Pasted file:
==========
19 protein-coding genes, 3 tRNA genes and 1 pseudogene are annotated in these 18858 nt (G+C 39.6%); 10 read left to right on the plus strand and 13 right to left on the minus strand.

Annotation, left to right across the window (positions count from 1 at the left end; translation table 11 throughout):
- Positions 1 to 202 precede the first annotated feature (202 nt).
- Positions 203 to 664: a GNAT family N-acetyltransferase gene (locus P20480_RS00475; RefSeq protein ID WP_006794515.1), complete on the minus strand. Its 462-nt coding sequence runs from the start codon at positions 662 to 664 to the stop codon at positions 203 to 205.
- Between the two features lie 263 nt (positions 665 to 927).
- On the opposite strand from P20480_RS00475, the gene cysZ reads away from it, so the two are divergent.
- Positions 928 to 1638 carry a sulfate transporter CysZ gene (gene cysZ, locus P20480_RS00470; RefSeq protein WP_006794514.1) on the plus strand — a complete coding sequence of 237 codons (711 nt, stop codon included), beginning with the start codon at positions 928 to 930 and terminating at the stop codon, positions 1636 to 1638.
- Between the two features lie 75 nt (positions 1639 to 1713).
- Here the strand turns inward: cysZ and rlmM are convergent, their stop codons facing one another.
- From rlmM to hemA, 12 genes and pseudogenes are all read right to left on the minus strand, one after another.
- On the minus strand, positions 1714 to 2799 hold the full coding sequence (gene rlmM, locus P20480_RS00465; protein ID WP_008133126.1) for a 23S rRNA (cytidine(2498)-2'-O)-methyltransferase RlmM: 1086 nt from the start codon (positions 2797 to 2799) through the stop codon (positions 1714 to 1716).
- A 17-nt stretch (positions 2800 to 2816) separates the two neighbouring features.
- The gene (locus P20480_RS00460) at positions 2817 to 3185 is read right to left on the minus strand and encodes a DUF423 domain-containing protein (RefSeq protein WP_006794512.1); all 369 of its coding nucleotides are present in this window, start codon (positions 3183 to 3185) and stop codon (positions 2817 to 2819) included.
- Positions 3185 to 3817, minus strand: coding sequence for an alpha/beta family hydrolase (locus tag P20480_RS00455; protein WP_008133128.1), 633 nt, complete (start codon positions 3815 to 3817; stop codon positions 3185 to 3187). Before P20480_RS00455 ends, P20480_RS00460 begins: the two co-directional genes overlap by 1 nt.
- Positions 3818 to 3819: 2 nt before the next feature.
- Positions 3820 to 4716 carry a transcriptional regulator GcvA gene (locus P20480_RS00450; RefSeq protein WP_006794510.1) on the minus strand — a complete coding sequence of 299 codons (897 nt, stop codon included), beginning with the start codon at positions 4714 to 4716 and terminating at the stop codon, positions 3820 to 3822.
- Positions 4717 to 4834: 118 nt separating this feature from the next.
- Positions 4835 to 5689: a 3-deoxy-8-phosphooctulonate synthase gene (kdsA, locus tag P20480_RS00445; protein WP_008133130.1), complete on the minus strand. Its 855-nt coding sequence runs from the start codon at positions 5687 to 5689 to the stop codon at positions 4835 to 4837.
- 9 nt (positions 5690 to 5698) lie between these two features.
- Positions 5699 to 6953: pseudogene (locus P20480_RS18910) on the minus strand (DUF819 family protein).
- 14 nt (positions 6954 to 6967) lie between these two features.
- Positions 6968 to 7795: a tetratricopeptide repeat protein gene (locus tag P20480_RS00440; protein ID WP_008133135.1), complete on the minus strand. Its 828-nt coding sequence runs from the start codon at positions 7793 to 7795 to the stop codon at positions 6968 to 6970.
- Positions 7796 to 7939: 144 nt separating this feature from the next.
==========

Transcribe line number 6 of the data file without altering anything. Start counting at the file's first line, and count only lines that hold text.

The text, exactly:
- On the opposite strand from P20480_RS00475, the gene cysZ reads away from it, so the two are divergent.